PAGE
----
Create a Legacy - the Parent Plan

By Derek and Gail Randel

Imagine the following three scenarios…

Ron and Judy love their 26-year-old son Jim. Unfortunately, whenever Jim calls his parents, they cringe. "Will he ask for more money?" Judy asks. Ron replies, "What do you mean, if? The question is, how much this time?"

Linda visits her mother to ask for help cooking a dinner and baking a dessert. Linda's mother doesn't understand how Linda could be so incompetent in the kitchen. She thinks, "I always cooked and baked. How could she not have learned these skills?"

Tom's daughter is very overweight and she never exercises. "She is now 22 years-old and even though she never exercised, now that she is getting older she must begin," says Tom. "I never exercised because I always worked and didn't have time." Tom is also somewhat overweight.

All three of these sets of parents have a similar problem. Their grown children have not developed basic life skills. To avoid these problems with your own children, become proactive and develop a "Parent Plan."

A parent plan is a family blueprint, representing a vision of the values and skills you would like to instill in your children. Before you get started, consider the following questions:


Where would you like to see your children when they are 25 years old?

-Employed or unemployed?
-Living at home with you, or out on their own?
-Married, single or divorced?
-Paying their own debts or having you pay them?
-Taking responsibility for their own mistakes, or dependent upon others?


What legacy would you like to instill in your children?

It is crucial to teach children how to function effectively in the ever-changing real world. This means planning. A parent plan involves creating a positive environment where your children can learn desired values by your actions.

Valuable Life Skills

  • How to be independent

  • How to be a decision maker

  • How to be a motivated worker

  • How to handle finances

  • How to live a healthy life style

  • How to handle time management issues

  • How to be organized

  • How to live a balanced life

  • How to be healthy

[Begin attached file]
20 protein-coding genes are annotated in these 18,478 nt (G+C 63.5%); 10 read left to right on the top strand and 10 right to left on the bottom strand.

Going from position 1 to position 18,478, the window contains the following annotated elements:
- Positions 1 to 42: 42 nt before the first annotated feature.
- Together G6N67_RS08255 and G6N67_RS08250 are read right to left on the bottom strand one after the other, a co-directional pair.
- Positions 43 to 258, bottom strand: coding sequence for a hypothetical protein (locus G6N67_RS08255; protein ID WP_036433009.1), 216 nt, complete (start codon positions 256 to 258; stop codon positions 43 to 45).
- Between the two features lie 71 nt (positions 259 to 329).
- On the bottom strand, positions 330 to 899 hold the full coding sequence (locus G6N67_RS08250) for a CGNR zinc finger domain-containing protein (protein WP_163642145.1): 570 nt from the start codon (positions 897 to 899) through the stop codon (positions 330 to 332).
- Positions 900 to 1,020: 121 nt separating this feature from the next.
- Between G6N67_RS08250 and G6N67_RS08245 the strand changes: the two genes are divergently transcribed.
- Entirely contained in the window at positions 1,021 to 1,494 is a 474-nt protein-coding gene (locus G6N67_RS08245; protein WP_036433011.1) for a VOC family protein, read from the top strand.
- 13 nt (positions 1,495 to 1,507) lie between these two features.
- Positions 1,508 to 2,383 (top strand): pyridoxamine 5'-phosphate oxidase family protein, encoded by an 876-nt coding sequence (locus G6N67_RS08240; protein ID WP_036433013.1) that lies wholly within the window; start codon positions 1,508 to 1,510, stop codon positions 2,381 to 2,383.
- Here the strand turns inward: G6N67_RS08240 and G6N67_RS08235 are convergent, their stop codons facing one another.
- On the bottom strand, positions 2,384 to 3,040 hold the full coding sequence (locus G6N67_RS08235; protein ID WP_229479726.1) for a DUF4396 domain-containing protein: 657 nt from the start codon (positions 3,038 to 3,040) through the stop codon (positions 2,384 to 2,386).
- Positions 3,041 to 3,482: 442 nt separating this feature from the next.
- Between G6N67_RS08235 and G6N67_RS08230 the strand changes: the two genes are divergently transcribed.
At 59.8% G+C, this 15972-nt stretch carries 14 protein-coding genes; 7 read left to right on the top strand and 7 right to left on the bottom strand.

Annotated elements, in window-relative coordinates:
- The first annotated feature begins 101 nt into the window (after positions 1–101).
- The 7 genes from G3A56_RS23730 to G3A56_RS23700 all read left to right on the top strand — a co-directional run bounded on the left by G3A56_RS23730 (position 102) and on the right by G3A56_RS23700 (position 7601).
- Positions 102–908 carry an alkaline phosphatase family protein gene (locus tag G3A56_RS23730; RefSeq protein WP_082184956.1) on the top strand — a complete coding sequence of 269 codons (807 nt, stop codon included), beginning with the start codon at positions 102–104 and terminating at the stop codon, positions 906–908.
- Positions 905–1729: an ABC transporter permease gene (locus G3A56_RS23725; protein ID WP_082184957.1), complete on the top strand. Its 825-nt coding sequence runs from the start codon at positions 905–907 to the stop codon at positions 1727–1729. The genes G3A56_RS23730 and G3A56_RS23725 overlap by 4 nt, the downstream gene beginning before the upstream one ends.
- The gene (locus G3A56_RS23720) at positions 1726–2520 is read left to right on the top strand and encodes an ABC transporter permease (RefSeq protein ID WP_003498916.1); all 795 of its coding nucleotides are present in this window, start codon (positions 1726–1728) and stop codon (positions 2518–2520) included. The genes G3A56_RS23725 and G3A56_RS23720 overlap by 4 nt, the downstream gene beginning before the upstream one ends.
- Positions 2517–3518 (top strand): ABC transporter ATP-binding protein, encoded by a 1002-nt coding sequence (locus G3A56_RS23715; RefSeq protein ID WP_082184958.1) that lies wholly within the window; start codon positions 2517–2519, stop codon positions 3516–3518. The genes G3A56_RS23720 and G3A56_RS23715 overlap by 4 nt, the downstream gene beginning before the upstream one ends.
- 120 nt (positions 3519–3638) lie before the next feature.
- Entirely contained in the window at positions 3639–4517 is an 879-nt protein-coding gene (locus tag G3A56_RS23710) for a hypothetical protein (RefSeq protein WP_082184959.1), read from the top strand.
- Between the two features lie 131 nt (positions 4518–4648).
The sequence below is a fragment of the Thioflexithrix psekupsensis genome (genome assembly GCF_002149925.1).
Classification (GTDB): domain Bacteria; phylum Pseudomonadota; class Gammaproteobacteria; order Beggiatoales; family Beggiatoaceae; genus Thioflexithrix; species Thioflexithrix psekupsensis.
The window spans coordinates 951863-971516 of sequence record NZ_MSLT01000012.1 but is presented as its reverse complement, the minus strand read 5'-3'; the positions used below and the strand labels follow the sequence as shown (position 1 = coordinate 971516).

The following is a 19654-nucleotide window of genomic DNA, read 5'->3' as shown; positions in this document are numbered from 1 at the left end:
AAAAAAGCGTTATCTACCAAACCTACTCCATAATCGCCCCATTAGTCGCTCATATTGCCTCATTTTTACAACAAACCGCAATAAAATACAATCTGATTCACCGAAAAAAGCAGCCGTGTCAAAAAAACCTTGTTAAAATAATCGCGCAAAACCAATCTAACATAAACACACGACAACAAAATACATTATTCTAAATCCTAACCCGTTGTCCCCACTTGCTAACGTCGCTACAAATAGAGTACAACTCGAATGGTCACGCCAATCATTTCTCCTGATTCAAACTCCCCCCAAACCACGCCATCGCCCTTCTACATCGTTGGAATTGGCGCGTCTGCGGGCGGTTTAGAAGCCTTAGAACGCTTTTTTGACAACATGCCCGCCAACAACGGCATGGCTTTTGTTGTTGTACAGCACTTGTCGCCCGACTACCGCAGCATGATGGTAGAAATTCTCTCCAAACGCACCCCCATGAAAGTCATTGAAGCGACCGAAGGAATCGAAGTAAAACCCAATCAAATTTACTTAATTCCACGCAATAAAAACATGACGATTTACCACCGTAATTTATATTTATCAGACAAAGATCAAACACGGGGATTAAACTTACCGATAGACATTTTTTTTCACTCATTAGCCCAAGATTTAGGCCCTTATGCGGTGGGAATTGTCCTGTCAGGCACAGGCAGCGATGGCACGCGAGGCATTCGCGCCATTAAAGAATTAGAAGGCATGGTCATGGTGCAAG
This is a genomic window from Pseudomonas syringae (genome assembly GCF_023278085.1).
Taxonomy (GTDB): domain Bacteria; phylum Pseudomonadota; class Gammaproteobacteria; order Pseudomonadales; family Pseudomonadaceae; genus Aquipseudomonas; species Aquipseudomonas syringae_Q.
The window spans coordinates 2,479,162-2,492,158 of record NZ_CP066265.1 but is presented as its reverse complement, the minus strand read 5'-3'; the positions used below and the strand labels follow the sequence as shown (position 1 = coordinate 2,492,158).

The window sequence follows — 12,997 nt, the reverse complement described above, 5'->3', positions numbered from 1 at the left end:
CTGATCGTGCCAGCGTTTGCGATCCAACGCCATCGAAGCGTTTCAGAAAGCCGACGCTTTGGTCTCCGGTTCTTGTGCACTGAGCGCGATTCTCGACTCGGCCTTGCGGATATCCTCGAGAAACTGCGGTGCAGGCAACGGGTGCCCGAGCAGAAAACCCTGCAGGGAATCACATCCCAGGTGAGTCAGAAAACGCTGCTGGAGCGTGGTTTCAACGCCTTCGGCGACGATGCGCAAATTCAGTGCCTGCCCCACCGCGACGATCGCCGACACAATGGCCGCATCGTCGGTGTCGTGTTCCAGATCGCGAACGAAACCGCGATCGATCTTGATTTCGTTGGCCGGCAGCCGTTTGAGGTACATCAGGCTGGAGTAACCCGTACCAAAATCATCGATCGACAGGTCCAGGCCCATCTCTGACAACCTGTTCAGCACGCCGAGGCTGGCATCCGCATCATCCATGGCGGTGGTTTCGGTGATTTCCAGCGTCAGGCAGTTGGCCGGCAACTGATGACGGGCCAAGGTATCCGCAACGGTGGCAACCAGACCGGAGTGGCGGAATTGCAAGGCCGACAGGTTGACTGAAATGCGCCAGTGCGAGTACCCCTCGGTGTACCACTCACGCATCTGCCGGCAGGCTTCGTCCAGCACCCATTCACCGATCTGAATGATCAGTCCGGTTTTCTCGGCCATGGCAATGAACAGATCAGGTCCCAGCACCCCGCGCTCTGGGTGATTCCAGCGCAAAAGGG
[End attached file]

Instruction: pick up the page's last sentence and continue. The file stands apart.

• How to develop a good self-concept

  • How to be resilient

  • How to communicate effectively

  • How to develop a mature character and integrity

  • How to set and respect boundaries

Tips for Instilling Values in Children

  • Model the behavior you would like your children to inherit

  • Provide choices to encourage decision-making skills

  • Have your children write the monthly checks. It will benefit them to learn how to write checks, and to understand monthly household expenses.

  • Help budget their homework time, including periodic rest breaks

  • Serve healthy meals

  • Verbalize your thought processes to provide your children with the opportunity to hear how you solve problems. Ask for their insight. Time management is an example of how to apply this principle. Let's say you have an appointment somewhere at 9:00. Work backwards from this time. Explain to your child that it is a 30-minute ride; a stop at the drug store will take 10 minutes, and it will take will 15 minutes for you to get ready. What time should you start getting ready?

  • Explain why you use certain stores. Why do you patronize your bank,
    or a particular dry cleaner or grocery store? For example, you might say you like the service you receive at this bank, or the lack of service you received elsewhere caused you to change banks.

  • Set your limits and boundaries.

  • Encourage your children to plan a meal or prepare a dessert once a week.

Going back to our three sets of parents in the introduction to this article, let's consider how they may have done things differently. Perhaps Ron and Judy never talked about finances with Jim when he was younger. Jim may have never had control over his allowance or his own money. In many homes, finances are never discussed. Therefore, Jim may have never learned about expenses or budgeting.

Even though Linda's mother could cook and bake, we wonder if she ever took the time to teach Linda how to cook. Or perhaps she was critical every time Linda helped out in the kitchen. Do not expect traits to be picked up by observation alone. We need to take the time to teach.

Tom had a poor excuse for not exercising, and never modeled the behavior he desired for his daughter. Where did he think she would learn to live a healthy lifestyle?

A parent plan is crucial for preparing your child for the real world. What do you want to pass along to your children? What would you like your children to say about your parenting when they are 25 years old? The time to be setting goals and implementing your plan is now, while your children are still young.

Derek and Gail Randel have customized programs for corporations, schools, and parent groups for putting the fun back into parenting so you can enjoy your children. They also have a free parenting newsletter through their web site, and a parent consulting service. The Randels are the authors of The Parent Manual and Bittersweet Moments. They can be reached at Parent Smart from the Heart 1-866-89-SMART, or

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